How the Military is Raiding Public Lands and Civilian Spaces Across the Western Front


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Upper West Little Owyhee Wild and Scenic River, Oregon.

Military public land grabs and intrusions into civilian spaces are raging in the West. Wild landscapes are targeted for huge seizures of public land, increases in hideously loud war plane overflight impacts, or development of facilities like threat emitters. The military already has seized vast areas of the American West for use as ground and air ranges. The Nellis Range in Nevada spans 2.9 million acres, but the Air Force now wants to seize 300,000 more acres of the Desert National Wildlife Refuge. The Navy finalized a gigantic Fallon Range expansion EIS to lock up over 600,000 more acres of public lands east of Reno. Mountain Home Air Force base’s Owyhee Range airspace covers portions of three states (Idaho, Oregon, Nevada). Now the Air Force is proposing even more intrusive overflights. Washington’s wild coastal lands and waters, and people’s homes on Whidbey Island, are suffering nearly 100,000 Navy Growler flights a year. Navy intrusions on Olympic National Park and other sensitive sites include an area of the Hoh rainforest that had been described as the quietest place in the contiguous US. Meanwhile, civilian spaces in our cities and neighborhoods are increasingly subjected to creeping militarism and war games.

Military bite by military bite, the West is being consumed. Existing ranges are connected by Military Training Route air highways along which the planes travel over wild landscapes in between.

Urban War Games: Unprecedented Military Intrusion into Civilian Space

I now reside within an Urban War Range, though the Air Force doesn’t officially call it that. Boise and eight other cities across southern Idaho have become military playgrounds, along with land within a 30-mile diameter circle of town center. When I step into my yard, walk in the foothills or go downtown into “urban canyons” (as the Air Force dubs streets with taller buildings), I may become a conscripted game piece, part of the human “chaos” that the Air Force uses to train for bombings and assassinations across the globe. Mountain Home Air Force Base finalized an EA authorizing US and Singapore F-15 war planes to circle for hours above town at 10,000-18,000 ft. Meanwhile military personnel, Joint Terminal Attack Controllers or JTAC, playing friend and foe are disguised as civilians lurking on the ground. The war planes use “eye safe” lasers to zap the enemy amid the civilian clutter. Fortunately, this “Urban Close Air Support” proposal is being challenged in federal court. The litigation describes:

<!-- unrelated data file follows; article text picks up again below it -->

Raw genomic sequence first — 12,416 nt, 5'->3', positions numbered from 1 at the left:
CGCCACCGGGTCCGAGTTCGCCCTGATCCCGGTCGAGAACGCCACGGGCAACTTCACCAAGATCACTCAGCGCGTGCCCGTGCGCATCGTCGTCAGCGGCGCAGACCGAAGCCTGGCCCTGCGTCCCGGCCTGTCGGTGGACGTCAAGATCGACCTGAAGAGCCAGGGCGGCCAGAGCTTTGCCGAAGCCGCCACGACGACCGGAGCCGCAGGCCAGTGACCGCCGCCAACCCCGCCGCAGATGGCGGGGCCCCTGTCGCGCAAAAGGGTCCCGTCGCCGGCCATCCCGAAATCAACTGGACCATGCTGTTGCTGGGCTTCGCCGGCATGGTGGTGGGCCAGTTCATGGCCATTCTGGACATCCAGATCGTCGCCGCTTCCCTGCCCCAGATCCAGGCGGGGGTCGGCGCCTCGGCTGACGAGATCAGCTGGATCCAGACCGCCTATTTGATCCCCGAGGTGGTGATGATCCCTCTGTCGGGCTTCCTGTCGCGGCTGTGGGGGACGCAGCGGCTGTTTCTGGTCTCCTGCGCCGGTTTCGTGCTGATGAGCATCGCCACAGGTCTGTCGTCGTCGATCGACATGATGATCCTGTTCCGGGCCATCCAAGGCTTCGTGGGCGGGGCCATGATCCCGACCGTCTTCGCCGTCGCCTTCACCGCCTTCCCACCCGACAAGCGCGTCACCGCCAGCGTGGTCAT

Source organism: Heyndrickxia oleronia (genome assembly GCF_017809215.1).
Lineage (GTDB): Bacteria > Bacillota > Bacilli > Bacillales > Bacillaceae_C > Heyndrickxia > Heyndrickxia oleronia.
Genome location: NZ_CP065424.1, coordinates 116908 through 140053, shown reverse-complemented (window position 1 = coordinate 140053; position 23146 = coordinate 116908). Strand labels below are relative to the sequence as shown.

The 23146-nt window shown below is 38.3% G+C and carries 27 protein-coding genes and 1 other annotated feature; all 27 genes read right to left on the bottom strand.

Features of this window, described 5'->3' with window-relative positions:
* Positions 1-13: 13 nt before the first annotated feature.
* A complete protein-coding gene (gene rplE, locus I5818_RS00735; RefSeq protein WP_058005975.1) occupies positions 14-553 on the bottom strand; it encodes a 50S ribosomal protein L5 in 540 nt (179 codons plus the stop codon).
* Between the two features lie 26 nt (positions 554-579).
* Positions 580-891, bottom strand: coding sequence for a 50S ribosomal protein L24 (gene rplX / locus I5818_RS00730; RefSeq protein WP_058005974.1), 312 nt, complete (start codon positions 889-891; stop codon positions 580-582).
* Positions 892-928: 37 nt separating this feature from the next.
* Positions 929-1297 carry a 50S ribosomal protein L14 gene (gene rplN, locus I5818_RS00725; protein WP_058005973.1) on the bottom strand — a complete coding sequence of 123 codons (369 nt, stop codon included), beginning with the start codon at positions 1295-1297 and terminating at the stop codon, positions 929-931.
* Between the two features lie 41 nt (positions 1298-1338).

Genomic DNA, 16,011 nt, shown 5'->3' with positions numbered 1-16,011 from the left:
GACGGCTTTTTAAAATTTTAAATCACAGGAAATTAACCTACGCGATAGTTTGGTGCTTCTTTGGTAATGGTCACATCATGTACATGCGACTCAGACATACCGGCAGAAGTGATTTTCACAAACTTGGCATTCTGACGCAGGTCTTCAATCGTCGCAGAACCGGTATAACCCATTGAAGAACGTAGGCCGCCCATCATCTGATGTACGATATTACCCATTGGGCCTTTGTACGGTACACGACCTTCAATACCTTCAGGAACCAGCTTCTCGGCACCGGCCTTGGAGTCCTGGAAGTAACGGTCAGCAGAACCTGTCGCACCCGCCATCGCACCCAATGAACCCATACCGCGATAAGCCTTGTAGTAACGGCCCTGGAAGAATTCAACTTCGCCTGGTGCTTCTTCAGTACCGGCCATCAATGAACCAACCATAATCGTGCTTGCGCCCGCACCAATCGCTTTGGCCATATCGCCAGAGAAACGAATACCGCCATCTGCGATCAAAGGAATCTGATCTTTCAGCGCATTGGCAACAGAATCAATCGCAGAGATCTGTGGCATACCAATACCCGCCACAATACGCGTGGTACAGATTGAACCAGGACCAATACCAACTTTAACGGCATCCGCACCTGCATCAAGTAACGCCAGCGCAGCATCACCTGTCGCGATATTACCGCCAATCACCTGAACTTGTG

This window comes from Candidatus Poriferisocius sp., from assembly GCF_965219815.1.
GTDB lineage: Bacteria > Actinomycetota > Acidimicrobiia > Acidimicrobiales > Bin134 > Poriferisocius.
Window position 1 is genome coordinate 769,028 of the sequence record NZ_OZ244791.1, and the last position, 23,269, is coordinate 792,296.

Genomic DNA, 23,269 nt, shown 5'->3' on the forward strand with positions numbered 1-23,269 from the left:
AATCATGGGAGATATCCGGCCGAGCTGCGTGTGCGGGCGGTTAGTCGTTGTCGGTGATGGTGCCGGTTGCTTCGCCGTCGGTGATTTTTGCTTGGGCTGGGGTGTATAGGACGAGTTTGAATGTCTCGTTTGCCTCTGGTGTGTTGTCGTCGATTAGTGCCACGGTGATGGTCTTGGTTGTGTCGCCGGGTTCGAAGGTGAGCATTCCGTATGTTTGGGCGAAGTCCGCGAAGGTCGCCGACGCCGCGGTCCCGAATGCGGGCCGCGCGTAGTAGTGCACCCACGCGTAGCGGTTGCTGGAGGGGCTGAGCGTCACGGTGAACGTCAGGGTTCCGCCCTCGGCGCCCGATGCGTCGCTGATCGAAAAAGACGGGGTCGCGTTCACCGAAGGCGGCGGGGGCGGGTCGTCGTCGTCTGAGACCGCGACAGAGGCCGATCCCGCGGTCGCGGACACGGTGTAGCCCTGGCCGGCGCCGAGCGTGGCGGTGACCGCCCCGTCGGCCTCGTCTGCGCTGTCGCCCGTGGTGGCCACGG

Once the military jets are in their holding patterns, a convoy of up to five vehicles and twenty soldiers will enter the urban center and act as the “Opposing Forces,” while a convoy of up to five vehicles and twenty soldiers would act as the “Friendly Forces.” These convoys will be comprised of both American and Singaporean forces and they will drive unmarked cars, travel through public spaces, and be disguised as plainclothes civilians. To begin a mission scenario, the Friendly Forces will communicate by radio with the F-15 jets above for help locating the Opposing Forces, which the aircraft will then track and target with training lasers.

There’s been no court ruling yet.

F-35s at City Airport Runways

Boise was an easy target for unprecedented urban war military civilian space grab, where real people are incorporated as play pieces. Under previous Mayor Dave Bieter, we were a wide-open frontier for any rapacious development or military scheme. The city used public funds to pay consultants to lobby for F-35 basing here and engaged in shenanigans for years to try to replace the A-10s based at the National Guard Gowen Field by the Boise airport with F-35s. The Guard uses the same airport runaways as passenger jets. F-35s are 8 to 16 times louder than the A-10s. Bieter resoundingly lost his re-election bid. New mayor Lauren Mclean trounced Bieter. Her opposition to the F-35s and concerns for affordable housing were major campaign issues.

The Air Force is also intent on inflicting F-35s on National Guard air units using urban airport runways. In 2013, Burlington Vermont was selected for F-35 siting over the fierce opposition of many residents, which continues to this day. Boise was in the running back, but fortunately lost out. As politicians heaped more billions on the F-35 program, another Guard unit basing scheme arose. The Air Force dispatched a review team to reconnoiter 5 cities, including Boise, and select two. They chose Montgomery, Alabama and Madison, Wisconsin as top candidates. The Guard uses the Madison city airport. Boise failed to make the cut. But that didn’t save us from being included in the latest F-35 EIS NEPA analysis. F-35s here would inflict horrific noise on the civilian populace. They would also overfly the Owyhee Canyonlands down to levels as low as 100-500 ft. in Idaho and use the military withdrawn bombing range sites. The final F-35 EIS is due out any day. Folks in Madison are rightfully alarmed at being part of the “preferred alternative” in the draft EIS. It’s a race to the bottom! Which city gets to not have its civilian population be human shields surrounding an F-35 base — with F-35s now designed to carry nuclear weapons? Which city gets to not have affordable houses demolished as homes near the airport become unlivable?